TWINKLE KHANNA

This Thursday, there were two defining moments at the periphery of the real action that captured my attention. The first was when a greatly excited Arnab Goswami shouted out Sunny Leone’s name instead of Sunny Deol’s while declaring a lead of 7,500 votes. The other interesting bit had Chetan Bhagat wielding a metaphor that needed closer analysis than the election itself, when he stated that the Modi wave was not a wave but the sea itself. Instead of maritime similes, I have another analogy based in my very own Bollywood. I would say that the difference between bhakts and liberals is the same as between Aamir and Salman Khan fans. One lot will carefully evaluate the merit of the movie and read reviews before booking tickets, whereas the other is like the Modi fan who will throng the cinema just on the basis of the trailer.

The poll picture is clear now, and the chowkidar, a word that has been used magnificently and put away immediately after the results, has won. There are multiple reasons for the BJP’s stupendous victory ranging from how they navigated caste politics, the alliances they built, their astute management of the media, the nationalism and Hinduism narrative they built to the fact that the oftenrepeated question ‘If not Modi, then who?’ could not be adequately answered.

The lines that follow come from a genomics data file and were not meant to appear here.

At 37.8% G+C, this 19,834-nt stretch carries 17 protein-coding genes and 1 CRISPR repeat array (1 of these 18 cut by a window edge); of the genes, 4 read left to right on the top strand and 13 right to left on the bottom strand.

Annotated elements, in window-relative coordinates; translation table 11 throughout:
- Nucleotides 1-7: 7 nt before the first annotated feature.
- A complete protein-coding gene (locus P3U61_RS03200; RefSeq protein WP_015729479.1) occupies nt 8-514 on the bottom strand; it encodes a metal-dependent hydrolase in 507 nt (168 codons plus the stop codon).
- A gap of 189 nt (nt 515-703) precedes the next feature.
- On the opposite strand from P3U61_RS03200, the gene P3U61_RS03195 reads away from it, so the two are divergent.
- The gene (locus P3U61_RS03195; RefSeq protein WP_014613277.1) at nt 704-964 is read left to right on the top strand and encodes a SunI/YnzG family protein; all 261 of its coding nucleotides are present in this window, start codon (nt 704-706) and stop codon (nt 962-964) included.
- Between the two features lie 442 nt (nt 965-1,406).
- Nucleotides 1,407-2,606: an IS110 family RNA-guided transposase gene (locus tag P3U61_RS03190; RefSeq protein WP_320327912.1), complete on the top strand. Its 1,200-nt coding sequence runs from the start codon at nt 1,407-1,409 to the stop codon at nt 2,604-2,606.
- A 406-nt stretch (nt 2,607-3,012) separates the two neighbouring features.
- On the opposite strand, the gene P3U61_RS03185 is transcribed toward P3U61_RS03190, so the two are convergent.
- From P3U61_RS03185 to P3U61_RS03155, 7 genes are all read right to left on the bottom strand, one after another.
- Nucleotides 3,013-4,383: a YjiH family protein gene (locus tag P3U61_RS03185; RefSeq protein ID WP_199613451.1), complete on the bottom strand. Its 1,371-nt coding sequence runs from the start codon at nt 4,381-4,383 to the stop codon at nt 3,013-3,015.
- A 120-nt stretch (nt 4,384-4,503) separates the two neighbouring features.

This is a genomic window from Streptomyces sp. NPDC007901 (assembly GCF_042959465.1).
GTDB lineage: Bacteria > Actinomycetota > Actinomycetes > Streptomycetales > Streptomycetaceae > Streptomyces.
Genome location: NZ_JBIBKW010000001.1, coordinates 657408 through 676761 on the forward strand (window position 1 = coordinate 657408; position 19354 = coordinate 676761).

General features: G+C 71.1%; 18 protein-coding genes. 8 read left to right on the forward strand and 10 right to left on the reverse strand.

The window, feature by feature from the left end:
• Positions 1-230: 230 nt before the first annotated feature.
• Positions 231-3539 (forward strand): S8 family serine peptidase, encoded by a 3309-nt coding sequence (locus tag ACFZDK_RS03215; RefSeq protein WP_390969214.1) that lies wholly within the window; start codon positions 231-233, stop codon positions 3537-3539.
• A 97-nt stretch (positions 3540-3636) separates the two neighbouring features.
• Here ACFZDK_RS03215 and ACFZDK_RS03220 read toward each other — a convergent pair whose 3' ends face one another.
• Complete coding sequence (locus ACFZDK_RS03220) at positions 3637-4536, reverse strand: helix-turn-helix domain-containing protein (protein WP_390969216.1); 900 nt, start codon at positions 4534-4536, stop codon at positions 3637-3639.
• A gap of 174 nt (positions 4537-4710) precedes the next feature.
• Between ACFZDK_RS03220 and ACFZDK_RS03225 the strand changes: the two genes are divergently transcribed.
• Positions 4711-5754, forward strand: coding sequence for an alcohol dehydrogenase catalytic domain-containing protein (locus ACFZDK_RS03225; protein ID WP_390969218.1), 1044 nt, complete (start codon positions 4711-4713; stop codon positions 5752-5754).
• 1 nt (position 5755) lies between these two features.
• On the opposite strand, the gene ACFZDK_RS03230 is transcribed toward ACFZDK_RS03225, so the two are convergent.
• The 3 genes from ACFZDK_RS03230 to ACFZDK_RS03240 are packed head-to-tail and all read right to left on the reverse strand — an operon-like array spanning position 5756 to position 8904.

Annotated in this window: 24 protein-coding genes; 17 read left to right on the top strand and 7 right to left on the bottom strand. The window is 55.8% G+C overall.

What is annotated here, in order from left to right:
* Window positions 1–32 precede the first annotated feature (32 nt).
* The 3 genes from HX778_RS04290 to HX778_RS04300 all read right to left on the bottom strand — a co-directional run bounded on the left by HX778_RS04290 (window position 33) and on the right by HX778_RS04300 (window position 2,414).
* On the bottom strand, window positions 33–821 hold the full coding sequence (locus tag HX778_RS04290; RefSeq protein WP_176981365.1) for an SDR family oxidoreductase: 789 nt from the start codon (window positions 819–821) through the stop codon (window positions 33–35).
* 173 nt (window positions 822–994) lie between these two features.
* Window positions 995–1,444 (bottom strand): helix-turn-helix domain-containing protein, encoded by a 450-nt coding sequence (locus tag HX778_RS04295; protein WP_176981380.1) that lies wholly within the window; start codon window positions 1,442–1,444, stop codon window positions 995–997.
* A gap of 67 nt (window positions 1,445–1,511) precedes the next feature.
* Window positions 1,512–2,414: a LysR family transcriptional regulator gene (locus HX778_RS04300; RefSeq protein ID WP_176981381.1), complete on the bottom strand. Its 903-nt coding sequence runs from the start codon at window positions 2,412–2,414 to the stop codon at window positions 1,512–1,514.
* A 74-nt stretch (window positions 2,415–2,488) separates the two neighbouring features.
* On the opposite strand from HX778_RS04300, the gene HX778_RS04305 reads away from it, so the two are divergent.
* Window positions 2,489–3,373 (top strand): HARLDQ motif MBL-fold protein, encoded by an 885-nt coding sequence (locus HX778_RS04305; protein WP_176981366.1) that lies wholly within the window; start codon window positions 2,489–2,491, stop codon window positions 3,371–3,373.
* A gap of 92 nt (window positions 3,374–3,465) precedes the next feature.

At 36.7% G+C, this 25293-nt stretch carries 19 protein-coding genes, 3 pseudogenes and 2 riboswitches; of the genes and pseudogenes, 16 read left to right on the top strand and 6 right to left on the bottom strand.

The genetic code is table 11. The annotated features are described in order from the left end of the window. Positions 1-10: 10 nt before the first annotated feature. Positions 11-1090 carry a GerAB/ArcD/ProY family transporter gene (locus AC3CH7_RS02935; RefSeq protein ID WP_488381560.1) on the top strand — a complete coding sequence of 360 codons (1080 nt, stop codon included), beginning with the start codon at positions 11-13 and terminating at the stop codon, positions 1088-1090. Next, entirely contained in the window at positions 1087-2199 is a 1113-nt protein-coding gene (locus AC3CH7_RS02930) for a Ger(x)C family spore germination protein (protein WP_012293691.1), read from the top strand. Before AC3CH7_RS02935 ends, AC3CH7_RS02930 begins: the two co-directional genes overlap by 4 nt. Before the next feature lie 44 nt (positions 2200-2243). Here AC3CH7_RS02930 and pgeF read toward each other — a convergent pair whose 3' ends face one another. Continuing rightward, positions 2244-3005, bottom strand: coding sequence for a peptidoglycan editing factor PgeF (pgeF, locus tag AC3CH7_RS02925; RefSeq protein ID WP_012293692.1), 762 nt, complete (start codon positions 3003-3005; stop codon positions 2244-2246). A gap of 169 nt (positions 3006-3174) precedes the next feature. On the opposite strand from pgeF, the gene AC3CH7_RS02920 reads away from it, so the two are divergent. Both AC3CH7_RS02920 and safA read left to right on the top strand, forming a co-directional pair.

At a point where opinion polls, exit polls and Vivek Oberoi’s version of the same were being tossed about, I had been conducting a curiosity-driven poll of my own. Everywhere I went, I barraged both employers and employees with a simple question — Who are you going to vote for and why? The answers varied but were primarily in favour of the BJP. Two comments that I thought captured the zeitgeist of the political arena were from disparate people — an investment banker and yes, a real-life watchman. The latter, standing at the gate in his grey uniform, said that the PM reminded him of his tauji and his chacha, strict, reliable men who would get the job done. This identification within a familiar framework seems to have been part of what made people connect with Namo. We have a history of taking popular figures and making them part of our families. If Gandhiji was Bapu and Nehru Chacha, then there have been movies and songs devoted to Modi Kaka as well. It is difficult for the common man to place Rahul Gandhi within this structure. He has come a long way from the Pappu that he was termed earlier in terms of his confidence and oratory skills but they still don’t know what to do with him. He could at best be considered a younger devar or bhanja, but though you may like hanging out with your nephew, it is your chacha and kaka that you would turn to in order to fix your problems. Numerous conversations with people who work in the cities but have families in the village have led to a realisation that they have attributed tangible changes to the Modi government. For instance, their precious mobile phone running on cheap data wasn’t seen as a byproduct of global modernisation but of the government’s Digital India scheme. They also linked the construction of toilets to schemes like Swachh Bharat. This is something that the opposition found difficult to understand, let alone build a campaign around.